The provision made no reference to preserving family unity. Had it passed, governments could have portrayed it as a Security Council stamp of approval to systematically repatriate these children, most of them severely traumatized, without their mothers. That would violate the Convention on the Rights of the Child, which says states parties should not separate children from their parents against their will, except in exceptional circumstances when competent authorities determine that such separation “is necessary for the best interests of the child.”  The Security Council should press member states to promptly bring these children home—and their mothers with them. If the mothers are suspected of crimes, they can be prosecuted at home as appropriate and serve sentences where their children can regularly visit them.

Indeed, the draft resolution did not call on member states to facilitate the repatriation of any adult citizens held as foreign terrorism suspects or family members, although all are being held indefinitely with no opportunity to challenge the legality and necessity of their detention, a violation of international law. And there is no plan in sight for local prosecutions of suspects. The omission of stronger repatriation language is particularly glaring in light of repeated calls by U.N. officials, including Secretary-General António Guterres and U.N. Human Rights chief Michelle Bachelet, for member states to bring their nationals home.

Officially, the absence of the “R” word is also what prompted the “No” vote from the U.S., which has repatriated several of its own nationals and warned of the security risks of indefinitely leaving foreign ISIS suspects and family members in northeast Syria. “This resolution was meant to address the prosecution, rehabilitation and reintegration of terrorists … and their accompanying family members. And yet it fails to even include reference to the crucial first step – repatriation to countries of origin or nationality,” said Kelly Craft, the U.S. ambassador to the U.N. Unofficially, U.N. sources suggest that the veto may also have been retaliation for the Security Council’s near-unanimous defeat on Aug. 14 of a U.S. proposal to indefinitely extend the arms embargo on Iran.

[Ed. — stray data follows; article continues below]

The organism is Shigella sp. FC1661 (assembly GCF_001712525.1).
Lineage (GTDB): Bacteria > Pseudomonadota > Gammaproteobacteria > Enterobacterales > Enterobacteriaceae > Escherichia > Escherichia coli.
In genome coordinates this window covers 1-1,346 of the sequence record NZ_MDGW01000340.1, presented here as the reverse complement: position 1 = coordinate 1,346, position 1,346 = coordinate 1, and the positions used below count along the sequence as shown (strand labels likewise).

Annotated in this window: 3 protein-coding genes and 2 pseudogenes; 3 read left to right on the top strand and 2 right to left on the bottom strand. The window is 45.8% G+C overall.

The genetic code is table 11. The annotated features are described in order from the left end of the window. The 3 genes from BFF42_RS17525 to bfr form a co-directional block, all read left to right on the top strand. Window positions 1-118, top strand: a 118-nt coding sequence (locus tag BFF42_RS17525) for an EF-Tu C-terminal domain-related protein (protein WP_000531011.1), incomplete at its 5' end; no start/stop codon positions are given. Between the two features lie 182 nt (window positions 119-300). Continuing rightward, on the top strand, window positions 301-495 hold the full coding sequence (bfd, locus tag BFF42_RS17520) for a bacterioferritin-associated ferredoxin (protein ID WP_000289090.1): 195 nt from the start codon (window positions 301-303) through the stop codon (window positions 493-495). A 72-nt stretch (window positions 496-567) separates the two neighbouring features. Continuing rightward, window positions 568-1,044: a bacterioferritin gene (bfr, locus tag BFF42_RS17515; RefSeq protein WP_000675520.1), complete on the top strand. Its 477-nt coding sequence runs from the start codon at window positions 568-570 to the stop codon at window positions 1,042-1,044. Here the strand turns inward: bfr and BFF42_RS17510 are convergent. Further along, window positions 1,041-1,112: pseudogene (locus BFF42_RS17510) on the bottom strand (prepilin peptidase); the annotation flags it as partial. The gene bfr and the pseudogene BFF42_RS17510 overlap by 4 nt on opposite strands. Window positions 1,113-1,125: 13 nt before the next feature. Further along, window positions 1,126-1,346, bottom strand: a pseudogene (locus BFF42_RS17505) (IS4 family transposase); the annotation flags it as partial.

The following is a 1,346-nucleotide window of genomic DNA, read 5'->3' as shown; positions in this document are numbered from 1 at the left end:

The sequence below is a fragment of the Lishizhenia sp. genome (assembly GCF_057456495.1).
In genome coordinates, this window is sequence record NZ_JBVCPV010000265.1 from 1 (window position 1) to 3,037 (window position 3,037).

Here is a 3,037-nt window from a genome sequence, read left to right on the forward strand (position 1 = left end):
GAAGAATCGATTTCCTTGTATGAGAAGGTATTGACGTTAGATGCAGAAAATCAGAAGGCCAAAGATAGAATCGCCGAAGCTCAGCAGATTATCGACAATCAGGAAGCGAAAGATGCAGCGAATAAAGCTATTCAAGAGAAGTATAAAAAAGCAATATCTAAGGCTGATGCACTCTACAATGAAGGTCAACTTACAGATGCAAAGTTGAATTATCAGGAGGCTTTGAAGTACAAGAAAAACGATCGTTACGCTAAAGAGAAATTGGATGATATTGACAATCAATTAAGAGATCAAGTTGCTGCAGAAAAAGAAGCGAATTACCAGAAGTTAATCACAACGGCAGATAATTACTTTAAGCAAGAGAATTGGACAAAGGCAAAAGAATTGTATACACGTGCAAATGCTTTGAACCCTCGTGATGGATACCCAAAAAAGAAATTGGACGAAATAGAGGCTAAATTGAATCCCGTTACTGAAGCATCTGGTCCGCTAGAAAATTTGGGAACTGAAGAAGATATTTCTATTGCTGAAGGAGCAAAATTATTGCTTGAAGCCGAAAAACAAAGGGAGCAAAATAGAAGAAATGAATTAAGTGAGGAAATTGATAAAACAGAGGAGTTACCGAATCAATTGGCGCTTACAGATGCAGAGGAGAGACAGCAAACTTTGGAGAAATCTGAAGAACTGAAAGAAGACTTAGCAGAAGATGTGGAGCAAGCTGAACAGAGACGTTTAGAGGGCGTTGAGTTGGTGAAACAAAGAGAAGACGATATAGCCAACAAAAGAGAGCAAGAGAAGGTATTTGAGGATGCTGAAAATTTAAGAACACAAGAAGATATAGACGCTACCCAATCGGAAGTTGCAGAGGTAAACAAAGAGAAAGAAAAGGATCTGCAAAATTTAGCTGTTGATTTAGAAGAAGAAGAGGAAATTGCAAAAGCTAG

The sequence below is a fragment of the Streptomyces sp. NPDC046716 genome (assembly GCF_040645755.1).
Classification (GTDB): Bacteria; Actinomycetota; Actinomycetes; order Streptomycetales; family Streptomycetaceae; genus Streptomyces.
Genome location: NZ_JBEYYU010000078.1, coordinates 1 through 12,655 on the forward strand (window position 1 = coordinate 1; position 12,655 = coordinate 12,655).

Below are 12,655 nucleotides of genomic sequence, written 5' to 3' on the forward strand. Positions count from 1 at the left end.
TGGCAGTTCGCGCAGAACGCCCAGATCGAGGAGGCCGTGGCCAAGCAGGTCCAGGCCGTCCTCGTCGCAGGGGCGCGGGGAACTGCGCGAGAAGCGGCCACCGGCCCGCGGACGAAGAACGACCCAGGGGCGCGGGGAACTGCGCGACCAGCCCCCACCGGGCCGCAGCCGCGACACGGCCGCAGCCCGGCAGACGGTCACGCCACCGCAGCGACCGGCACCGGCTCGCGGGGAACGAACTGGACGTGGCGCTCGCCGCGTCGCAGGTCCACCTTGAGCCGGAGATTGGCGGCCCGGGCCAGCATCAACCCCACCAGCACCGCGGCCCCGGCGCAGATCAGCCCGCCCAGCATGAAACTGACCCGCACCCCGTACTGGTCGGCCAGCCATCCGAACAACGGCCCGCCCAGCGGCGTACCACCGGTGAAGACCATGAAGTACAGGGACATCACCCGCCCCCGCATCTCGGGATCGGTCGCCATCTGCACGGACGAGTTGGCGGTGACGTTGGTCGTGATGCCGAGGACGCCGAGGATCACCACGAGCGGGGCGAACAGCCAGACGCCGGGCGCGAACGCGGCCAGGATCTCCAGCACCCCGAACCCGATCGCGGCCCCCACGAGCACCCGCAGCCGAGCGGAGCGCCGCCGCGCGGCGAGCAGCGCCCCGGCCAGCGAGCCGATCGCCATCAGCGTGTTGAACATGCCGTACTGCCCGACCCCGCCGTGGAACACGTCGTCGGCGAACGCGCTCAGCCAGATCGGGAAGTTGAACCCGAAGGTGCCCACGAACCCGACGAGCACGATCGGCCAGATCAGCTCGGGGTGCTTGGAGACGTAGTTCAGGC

In a flagrant understatement, the draft resolution said children associated with terrorism groups merely “may be” victims. Under the Paris Principles on children associated with armed groups or forces, even child soldiers should be treated first and foremost as victims. The draft also intentionally omitted language from a preceding resolution on foreign terrorism suspects, Security Council resolution 2396 (2017), which recognized the fact that women associated with terrorist groups may also be victims of those groups. That language on women was one of the few safeguards in resolution 2396, which is replete with its own flaws.

Defying the U.N.’s Own Strategy

The proposed resolution also flouted the U.N. Global Counter-Terrorism Strategy, which calls respect for human rights and the rule of law the fundamental basis for the fight against terrorism. Last-minute improvements, such as calling on member states to not revoke terrorism suspects’ citizenship if it would leave them stateless, and conceding that any use of battlefield evidence must comport with international fair trial standards, were too little, too late.

The resolution would have been binding on member states under Chapter VII of the U.N. Charter, allowing it to potentially shape counterterrorism strategy for the worse on a global scale. Yet it was circulated, like the overreaching resolution 2396 that preceded it, during a period when many U.N. delegates and staff members are on vacation, with minimal transparency. It was introduced in a climate of increasing tolerance within the U.N. system for sidelining fundamental rights in the name of countering terrorism and excluding civil society voices concerned about the perils of this path.

Guterres, Bachelet, and U.N. member states should do their utmost to ensure the Security Council does not resuscitate the Indonesia proposal with a few palatable flourishes. So should U.N. entities including the Office of Counter-Terrorism, the Counter-Terrorism Committee Executive Directorate, U.N. Women, UNICEF, the U.N. Special Rapporteur on human rights in countering terrorism, and the Secretary-General’s Special Representative on children and armed conflict. Even if the U.N. counterterrorism apparatus continues to largely exclude civil society from its decision-making processes, we will be watching.